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Pirated movies and TV shows are only part of the story of lost income for creators. A new report released Tuesday points the finger directly at the ad networks serving those sites.

Good Money Gone Bad,” a report from the Digital Citizens Alliance (DCA), estimates that content theft sites earned about a quarter of a billion dollars last year from ads.

“Crime can pay,” the report noted, “when you can steal other people’s content.”

The 30 largest pirate sites — the report focused on movie and TV content — will make an average of $4.4 million annually from ads.


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BitTorrent and P2P portal sites, among the most popular site types, can rake in more than $6 million per year from ads, and even a small site could see more than $100,000. Since their content is priceless, literally, these sites can have profit margins in the vicinity of 80 percent to 94 percent.

Nearly 600 sites were investigated for the study, which was conducted for DCA by research firm MediaLink LLC. Sites excluded from consideration included porn and hate sites and those with user-generated content. Almost 30 percent of the large sites had ads from premium brands such as Amazon, Lego, McDonalds, and Whole Foods.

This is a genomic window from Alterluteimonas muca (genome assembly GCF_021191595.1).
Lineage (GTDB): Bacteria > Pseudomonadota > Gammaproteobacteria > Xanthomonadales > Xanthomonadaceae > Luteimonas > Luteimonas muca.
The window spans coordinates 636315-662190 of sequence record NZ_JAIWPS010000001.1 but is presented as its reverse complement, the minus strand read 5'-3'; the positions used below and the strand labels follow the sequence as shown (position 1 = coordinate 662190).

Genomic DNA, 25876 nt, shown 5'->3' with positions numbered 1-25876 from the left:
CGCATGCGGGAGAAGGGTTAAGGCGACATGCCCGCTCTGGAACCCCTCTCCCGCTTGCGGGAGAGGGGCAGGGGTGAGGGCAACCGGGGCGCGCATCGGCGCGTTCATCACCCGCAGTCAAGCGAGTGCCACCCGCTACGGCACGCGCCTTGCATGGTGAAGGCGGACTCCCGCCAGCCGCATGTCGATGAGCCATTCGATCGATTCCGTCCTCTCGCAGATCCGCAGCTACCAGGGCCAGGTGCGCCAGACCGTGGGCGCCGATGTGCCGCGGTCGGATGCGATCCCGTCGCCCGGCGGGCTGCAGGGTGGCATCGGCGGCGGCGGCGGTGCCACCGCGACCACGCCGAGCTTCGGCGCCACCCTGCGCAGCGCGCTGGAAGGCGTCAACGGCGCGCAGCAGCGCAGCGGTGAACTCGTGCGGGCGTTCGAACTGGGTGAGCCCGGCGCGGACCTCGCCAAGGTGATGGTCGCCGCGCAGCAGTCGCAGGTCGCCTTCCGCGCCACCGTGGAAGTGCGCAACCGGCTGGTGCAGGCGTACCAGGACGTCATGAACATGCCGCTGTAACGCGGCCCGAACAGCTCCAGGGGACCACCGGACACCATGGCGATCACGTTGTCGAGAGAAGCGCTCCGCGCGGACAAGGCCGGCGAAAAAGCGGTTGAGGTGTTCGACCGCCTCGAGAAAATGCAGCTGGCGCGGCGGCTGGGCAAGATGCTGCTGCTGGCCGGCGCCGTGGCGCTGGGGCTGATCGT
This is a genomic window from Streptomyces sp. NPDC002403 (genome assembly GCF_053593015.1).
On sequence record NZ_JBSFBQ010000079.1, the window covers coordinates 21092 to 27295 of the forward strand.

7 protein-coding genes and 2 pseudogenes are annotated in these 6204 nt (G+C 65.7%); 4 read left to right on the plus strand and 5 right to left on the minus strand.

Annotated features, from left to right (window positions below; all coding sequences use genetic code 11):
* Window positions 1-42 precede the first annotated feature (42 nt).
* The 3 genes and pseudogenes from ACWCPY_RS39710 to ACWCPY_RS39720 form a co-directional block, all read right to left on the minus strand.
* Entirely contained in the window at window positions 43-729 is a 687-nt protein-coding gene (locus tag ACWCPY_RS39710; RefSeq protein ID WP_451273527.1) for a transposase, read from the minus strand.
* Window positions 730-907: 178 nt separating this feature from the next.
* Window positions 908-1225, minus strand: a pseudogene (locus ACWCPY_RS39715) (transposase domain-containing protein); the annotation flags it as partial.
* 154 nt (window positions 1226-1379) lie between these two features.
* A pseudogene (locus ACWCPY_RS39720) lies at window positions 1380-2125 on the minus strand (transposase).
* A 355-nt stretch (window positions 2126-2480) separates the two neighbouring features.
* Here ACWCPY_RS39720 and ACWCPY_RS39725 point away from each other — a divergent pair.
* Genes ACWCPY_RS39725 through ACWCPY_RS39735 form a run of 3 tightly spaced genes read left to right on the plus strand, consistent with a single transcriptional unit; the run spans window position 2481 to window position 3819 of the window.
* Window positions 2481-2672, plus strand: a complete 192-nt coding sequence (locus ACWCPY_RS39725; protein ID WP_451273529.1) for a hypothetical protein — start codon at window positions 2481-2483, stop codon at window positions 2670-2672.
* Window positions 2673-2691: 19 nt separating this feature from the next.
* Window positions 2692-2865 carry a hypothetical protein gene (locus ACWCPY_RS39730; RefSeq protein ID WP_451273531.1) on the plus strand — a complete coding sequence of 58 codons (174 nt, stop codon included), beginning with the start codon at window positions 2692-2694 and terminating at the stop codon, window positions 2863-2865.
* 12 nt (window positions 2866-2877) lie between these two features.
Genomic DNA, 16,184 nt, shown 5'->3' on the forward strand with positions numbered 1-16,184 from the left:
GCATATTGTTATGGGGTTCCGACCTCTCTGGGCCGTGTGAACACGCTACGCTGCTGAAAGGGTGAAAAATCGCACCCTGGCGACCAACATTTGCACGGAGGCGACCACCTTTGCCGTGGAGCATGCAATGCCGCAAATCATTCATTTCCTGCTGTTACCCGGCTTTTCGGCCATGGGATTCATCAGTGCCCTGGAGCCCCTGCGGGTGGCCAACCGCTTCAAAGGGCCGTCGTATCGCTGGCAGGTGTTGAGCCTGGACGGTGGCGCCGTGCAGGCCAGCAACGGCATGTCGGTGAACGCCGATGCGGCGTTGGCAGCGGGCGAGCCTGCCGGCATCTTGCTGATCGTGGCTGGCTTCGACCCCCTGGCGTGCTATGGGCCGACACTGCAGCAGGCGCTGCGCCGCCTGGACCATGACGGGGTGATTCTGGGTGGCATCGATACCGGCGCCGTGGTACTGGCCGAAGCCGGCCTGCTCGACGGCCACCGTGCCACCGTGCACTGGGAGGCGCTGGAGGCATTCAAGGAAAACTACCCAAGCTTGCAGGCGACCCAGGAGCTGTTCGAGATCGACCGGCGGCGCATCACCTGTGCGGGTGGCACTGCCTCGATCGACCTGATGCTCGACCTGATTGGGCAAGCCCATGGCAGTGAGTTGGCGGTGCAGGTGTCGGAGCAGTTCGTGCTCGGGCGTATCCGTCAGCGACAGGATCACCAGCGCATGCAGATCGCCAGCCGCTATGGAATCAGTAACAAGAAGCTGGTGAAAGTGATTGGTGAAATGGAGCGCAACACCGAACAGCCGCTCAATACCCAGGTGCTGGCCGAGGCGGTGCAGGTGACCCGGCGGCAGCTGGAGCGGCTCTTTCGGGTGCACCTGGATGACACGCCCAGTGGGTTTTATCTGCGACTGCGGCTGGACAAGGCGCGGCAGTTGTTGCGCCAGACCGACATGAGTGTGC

Automated Ad Placement

Deputy Executive Director Adam Benson told VentureBeat, “A lot of companies have no idea that their ads are showing up on those sites.”

The key reason: An estimated 53 percent of U.S. online display ad placement was automated last year, as per media strategy firm Magna Global, and that figure is expected to hit 83 percent by 2017.

Way back in the last century, users of the early Internet often shrugged off content piracy. But the scale and damage is different now, the report says:

“The harm caused by content theft now extends well beyond the music and movie industries. It robs designers who rely on the Internet to sell their creations, hurts brands that find themselves associated with illegal and inappropriate sexual and violent content, funds online criminals and provides seed money for other illegal activities.”

What to do? The report recommends that advertisers, their networks, and exchanges beef up their voluntary best-practice standards, using automated filters to sift out content-theft sites. A best practices effort, however, was also attempted in 2012. Benson said that this time, the conversation can at least begin with “some hard numbers.”

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